The Strategic ‘No’: Effective Techniques for Firing Clients
Firing clients is rarely easy. But sometimes, it’s the only way to protect your accounting firm (and your sanity.)
If you’re not sure how to fire a client, it’s important to get clear about whether they’re actually toxic for your business.
When you know that they’re affecting your relationships with the great clients, it gets easier to use “the power of no” and bring the relationship to a close.
How to Identify Toxic Clients
CPA firms are facing enormous pressure to retain and attract quality staff right now. And very few people on our staff want to work with clients who don’t value them.
Of course, there’s a big difference between a toxic client and a client that you just don’t like that much. We’ll call the former our “D-class” clients, because there are 4 D’s you’ll need to keep in mind when checking your list for red flags.
If your client has 2 or more of these qualities, you may need to let them go:
- Difficult: Clients that don’t listen to advice can be frustrating, and it’s even worse when they question your competence. Over time, difficult behaviors can wear you and your team down – impacting morale.
- Demanding: “Putting the client first” doesn’t mean you’re on call 24/7 for every last-minute request. Aside from adding to staff burnout, demanding clients can also put your other clients at risk by limiting your responsiveness.
- Disrespectful: Respect is vital for any healthy relationship, and client relationships are no different. If a client frequently disrespects and insults your team, it’s one of the strongest signs to cut them off.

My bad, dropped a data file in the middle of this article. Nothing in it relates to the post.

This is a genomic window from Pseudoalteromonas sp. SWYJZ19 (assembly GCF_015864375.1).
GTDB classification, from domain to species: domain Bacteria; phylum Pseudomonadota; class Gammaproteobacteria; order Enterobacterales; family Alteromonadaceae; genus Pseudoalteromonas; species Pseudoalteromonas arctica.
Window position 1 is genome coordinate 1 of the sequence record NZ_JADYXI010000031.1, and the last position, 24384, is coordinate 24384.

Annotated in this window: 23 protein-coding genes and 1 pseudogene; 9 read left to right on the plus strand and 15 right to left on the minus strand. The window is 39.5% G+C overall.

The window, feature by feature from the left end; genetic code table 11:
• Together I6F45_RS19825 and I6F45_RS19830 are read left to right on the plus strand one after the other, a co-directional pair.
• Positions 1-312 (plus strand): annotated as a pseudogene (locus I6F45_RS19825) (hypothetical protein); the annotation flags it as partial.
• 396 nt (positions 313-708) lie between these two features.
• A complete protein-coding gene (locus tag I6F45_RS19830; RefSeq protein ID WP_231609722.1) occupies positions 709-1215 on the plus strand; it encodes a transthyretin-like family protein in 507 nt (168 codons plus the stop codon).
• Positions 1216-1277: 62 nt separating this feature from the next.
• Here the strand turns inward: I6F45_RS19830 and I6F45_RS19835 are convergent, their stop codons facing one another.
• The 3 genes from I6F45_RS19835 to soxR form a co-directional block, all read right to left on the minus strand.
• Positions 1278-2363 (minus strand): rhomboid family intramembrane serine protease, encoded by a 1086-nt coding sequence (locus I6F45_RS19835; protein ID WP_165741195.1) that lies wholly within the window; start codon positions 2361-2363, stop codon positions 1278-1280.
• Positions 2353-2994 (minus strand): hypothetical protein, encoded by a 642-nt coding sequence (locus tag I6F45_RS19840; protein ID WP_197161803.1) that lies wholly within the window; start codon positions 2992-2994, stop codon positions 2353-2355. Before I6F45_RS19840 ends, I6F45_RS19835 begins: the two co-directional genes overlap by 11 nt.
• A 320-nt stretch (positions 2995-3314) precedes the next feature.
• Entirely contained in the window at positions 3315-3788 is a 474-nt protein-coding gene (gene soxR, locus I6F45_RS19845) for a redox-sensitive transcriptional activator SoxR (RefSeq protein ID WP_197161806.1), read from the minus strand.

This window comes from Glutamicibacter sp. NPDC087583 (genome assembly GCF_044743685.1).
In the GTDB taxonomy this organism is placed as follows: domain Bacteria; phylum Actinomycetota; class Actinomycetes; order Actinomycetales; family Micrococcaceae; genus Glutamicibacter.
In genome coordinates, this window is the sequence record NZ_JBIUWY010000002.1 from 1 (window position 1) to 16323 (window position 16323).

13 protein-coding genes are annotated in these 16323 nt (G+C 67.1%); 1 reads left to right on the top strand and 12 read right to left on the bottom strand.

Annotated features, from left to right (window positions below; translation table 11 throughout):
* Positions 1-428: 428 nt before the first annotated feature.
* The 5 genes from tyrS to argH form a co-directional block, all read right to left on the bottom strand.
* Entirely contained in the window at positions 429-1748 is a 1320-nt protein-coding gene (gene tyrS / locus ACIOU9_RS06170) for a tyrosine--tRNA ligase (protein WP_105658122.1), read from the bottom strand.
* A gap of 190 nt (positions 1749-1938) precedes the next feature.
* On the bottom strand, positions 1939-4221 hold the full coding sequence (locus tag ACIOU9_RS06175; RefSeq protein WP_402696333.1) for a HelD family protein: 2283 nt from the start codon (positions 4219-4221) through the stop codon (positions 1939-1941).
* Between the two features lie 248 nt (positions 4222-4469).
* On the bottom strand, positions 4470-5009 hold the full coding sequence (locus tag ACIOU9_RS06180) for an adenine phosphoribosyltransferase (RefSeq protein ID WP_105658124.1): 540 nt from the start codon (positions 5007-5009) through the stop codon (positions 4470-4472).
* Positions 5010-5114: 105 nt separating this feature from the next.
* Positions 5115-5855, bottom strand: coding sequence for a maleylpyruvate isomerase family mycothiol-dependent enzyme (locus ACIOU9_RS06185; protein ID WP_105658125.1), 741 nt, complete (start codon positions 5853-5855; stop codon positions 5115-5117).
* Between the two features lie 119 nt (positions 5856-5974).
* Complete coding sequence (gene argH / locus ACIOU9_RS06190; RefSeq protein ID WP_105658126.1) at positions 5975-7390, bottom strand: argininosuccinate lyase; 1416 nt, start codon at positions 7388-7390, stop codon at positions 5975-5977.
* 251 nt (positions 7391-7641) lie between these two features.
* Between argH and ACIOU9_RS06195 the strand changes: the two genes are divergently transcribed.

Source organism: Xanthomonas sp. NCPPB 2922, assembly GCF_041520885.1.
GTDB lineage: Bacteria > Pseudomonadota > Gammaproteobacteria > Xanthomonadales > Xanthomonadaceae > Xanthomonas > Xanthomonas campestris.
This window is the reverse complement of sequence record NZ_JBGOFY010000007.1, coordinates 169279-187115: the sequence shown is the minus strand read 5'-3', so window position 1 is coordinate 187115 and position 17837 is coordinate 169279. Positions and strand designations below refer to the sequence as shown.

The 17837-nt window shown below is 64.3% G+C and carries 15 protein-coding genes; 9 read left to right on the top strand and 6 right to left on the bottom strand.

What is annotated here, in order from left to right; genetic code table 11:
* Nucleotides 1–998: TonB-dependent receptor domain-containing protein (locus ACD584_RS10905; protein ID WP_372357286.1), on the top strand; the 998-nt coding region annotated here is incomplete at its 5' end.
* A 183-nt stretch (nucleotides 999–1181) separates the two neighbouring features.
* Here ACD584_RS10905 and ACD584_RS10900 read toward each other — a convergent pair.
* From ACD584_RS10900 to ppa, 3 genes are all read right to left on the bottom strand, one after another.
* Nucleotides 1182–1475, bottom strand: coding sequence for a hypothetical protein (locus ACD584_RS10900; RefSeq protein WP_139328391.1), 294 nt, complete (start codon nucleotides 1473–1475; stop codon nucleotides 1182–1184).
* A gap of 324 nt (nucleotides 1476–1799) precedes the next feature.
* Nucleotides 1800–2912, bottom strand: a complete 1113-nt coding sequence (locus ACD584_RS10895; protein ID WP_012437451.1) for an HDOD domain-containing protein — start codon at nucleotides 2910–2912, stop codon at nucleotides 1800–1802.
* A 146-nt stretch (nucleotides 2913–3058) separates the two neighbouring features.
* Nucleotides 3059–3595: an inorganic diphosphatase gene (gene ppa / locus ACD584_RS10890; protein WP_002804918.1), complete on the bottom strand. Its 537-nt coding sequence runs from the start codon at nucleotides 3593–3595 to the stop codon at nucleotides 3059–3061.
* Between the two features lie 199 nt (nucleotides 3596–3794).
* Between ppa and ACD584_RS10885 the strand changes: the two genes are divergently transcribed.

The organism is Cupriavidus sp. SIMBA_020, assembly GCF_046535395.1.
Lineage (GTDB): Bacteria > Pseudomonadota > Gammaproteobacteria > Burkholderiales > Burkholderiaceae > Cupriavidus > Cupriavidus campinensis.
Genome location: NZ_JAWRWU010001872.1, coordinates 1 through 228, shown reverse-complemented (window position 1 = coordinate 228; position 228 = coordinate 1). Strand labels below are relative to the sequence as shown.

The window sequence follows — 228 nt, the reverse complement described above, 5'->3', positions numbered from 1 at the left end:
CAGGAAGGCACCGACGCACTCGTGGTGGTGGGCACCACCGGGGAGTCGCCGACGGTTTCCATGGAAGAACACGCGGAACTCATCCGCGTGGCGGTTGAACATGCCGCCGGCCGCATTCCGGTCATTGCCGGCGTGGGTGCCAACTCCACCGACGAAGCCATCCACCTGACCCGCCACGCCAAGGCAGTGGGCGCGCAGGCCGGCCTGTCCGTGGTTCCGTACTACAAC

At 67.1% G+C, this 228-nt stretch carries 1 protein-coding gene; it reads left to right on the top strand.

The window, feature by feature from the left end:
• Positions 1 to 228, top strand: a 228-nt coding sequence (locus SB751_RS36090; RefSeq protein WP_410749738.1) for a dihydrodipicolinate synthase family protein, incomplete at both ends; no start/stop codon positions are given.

- Don’t pay on time: Few things are worse than having to chase down clients for your hard-earned money. It’s good to offer grace in extenuating circumstances, but if your client consistently pays late or fails to pay at all – you may need to re-evaluate their spot on your books.
Okay, So I Have a Toxic Client. Do I Really Have to Fire Them?
Yes. In fact, firing them is sometimes essential to your business.
The CPA profession is shifting to new models, like CAS and its fixed monthly fee work, more niche advisory, and virtual CFO services. Your best clients will not stick around for long if you’re too distracted to adapt.
Just think of it this way: It’s certainly not fun to fire the D-class clients, but it would be much worse to learn that an “A-class” client is leaving your firm forever.
It’s also important to remember that your team is more valuable than any one client. You have to take their concerns and experiences into consideration when building out your client list. In 3 Reasons the Customer Isn’t Always Right, Candice Galek writes: